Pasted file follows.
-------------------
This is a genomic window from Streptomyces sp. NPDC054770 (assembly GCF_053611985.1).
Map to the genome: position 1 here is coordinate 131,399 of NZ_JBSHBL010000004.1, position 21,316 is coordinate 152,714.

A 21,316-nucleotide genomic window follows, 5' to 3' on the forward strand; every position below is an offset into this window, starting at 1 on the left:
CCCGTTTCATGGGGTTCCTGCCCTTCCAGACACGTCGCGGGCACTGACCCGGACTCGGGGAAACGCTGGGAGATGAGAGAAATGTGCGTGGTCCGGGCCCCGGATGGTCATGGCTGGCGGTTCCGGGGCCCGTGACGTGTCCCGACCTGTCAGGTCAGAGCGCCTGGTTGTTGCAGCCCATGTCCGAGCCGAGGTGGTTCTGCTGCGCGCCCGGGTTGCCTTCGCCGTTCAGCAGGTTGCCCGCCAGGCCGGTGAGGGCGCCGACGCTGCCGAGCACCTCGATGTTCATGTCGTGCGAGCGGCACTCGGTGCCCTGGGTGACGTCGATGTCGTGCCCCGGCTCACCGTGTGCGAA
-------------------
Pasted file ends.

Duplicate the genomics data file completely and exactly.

This is a genomic window from Streptomyces sp. NPDC054770 (assembly GCF_053611985.1).
Map to the genome: position 1 here is coordinate 131,399 of NZ_JBSHBL010000004.1, position 21,316 is coordinate 152,714.

A 21,316-nucleotide genomic window follows, 5' to 3' on the forward strand; every position below is an offset into this window, starting at 1 on the left:
CCCGTTTCATGGGGTTCCTGCCCTTCCAGACACGTCGCGGGCACTGACCCGGACTCGGGGAAACGCTGGGAGATGAGAGAAATGTGCGTGGTCCGGGCCCCGGATGGTCATGGCTGGCGGTTCCGGGGCCCGTGACGTGTCCCGACCTGTCAGGTCAGAGCGCCTGGTTGTTGCAGCCCATGTCCGAGCCGAGGTGGTTCTGCTGCGCGCCCGGGTTGCCTTCGCCGTTCAGCAGGTTGCCCGCCAGGCCGGTGAGGGCGCCGACGCTGCCGAGCACCTCGATGTTCATGTCGTGCGAGCGGCACTCGGTGCCCTGGGTGACGTCGATGTCGTGCCCCGGCTCACCGTGTGCGAA